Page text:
JAMA logoChildhood behaviors like smoking, depression, mood and sleep disturbances, substance use and abuse may affect future pregnancy. Experts reveal that there may be a relation between psychosocial stressors during pregnancy and poor pregnancy outcomes. The outcomes may be low birth weight, intrauterine growth retardation and pre-term birth.

Previous studies restricted themselves to pregnancy itself and it revealed that pregnancy may be hampered due to psychosocial and maternal hardships in childhood and adolescence. Emily W. Harville, Ph.D., of Tulane University, New Orleans, and colleagues considered 4,865 women who faced at least one hardship during their childhood and had at least one live birth by the age of 41.

Participants enlisted for the study had their first child in their 20s and most of them had one, two or three children during their entire lifetime. It was observed that 1 percent of the women faced problems related to alcohol and almost 30 percent of the women faced problems as their father’s did not take keen interest during their schooling. Other common problems were financial problems and ignorance specifically from fathers.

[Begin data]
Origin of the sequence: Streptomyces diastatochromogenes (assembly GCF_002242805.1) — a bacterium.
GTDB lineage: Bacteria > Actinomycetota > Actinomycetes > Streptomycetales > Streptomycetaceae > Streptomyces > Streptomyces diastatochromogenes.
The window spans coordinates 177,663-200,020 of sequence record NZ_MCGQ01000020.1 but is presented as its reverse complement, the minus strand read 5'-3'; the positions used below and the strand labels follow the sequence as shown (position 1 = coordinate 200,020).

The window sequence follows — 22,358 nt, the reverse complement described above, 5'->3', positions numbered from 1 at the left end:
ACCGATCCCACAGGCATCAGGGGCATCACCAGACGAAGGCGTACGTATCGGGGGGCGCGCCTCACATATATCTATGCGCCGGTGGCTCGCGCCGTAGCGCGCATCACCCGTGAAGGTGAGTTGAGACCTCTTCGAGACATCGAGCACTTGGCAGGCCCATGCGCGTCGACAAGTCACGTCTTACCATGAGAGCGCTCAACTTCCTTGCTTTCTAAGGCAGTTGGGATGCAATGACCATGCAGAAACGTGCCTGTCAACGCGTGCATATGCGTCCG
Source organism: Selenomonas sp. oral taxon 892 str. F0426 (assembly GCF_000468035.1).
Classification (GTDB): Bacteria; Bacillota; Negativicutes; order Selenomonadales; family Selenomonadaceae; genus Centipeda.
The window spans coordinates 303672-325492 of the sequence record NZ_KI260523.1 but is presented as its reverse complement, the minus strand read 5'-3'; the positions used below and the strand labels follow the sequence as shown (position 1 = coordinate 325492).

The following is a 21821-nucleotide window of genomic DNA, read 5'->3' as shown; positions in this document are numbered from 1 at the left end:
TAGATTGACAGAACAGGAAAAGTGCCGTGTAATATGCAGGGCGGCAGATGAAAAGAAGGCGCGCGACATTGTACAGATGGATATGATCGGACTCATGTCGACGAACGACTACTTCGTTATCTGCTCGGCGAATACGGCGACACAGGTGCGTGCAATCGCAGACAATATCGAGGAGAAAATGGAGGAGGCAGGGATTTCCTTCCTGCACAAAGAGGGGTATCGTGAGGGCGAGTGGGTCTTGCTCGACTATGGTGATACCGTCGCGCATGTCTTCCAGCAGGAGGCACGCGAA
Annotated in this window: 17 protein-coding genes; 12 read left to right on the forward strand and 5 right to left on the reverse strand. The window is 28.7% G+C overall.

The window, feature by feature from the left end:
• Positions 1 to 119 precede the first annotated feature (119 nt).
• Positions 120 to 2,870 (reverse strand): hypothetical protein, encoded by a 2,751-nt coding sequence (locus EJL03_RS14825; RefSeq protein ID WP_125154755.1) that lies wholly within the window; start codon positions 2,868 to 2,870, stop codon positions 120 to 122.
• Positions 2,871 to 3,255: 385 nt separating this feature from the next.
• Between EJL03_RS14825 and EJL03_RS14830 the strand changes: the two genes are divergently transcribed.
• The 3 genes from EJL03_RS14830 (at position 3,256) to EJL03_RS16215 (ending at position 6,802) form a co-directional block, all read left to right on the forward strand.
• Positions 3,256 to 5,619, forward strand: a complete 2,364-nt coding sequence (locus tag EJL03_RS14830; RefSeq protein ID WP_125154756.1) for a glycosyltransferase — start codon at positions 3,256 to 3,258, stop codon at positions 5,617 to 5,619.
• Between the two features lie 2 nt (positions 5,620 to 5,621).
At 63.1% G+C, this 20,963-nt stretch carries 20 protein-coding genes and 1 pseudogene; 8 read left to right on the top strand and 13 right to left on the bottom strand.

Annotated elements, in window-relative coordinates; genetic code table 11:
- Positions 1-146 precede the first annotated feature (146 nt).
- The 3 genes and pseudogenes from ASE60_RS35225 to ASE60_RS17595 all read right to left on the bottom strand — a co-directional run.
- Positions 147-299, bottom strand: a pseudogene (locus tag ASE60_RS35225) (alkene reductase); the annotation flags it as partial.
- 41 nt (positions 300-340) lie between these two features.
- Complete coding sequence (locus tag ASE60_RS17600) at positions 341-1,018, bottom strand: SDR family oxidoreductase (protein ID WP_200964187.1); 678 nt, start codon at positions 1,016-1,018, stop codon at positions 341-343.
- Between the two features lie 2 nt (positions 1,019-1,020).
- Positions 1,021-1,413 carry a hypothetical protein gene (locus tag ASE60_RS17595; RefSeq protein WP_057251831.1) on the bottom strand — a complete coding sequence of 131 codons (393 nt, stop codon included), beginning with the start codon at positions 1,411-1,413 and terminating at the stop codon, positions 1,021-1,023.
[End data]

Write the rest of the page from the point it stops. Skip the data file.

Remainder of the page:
“When results were examined by timing of exposure, family structure hardships and violence/mental health hardships most strongly influenced the birth outcomes if they happened in adolescence,” the authors note. “Overall, the highest risk for both low birth weight and pre-term birth was in those who had multiple hardships in adolescence only, but this was also a very small group.”

Out of the total women who delivered for the first time 385 women gave birth to a low weight baby and 349 women gave birth more than three weeks early. Considering all women in the study, 5.8 percent pregnancies were low birth weight babies and 6.5 percent resulted in pre-term birth. It was also observed that 39 percent of the women had smoked at some point during their first pregnancy.

“Our findings suggest that mothers who have experienced childhood hardship are more likely to smoke during pregnancy,” the authors write. “They also more often give birth to low birth weight babies who are born prematurely, but this association may be primarily due to health behaviors and associated social class.”

The experts suggest that these findings reveal that there is an increase in risk and an aggregate effect of hardships over time. Experts feel that further analyses are required to find a suitable relation between childhood adversities and reproductive health outcomes. This study is also expected to come up with shielding factors that may ease long-term influences of early adversity.

A report in the June issue of Archives of Pediatrics & Adolescent Medicine, one of the JAMA/Archives journals.